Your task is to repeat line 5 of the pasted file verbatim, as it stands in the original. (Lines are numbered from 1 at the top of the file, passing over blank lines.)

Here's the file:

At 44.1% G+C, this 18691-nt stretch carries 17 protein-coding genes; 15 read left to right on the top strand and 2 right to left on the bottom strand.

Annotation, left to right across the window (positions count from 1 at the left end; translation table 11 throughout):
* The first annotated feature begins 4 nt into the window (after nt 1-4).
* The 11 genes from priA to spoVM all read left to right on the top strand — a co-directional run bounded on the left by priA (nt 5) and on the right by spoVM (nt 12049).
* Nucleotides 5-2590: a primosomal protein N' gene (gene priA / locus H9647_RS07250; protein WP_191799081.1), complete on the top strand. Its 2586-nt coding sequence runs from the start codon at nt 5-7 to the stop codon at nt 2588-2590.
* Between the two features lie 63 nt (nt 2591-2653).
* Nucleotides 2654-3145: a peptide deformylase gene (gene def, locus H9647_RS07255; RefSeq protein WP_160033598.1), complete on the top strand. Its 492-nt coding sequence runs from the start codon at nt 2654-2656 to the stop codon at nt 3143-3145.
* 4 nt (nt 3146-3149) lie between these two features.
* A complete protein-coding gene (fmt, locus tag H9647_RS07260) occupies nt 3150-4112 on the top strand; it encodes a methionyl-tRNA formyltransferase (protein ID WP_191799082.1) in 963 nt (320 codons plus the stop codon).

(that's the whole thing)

* Nucleotides 5-2590: a primosomal protein N' gene (gene priA / locus H9647_RS07250; protein WP_191799081.1), complete on the top strand. Its 2586-nt coding sequence runs from the start codon at nt 5-7 to the stop codon at nt 2588-2590.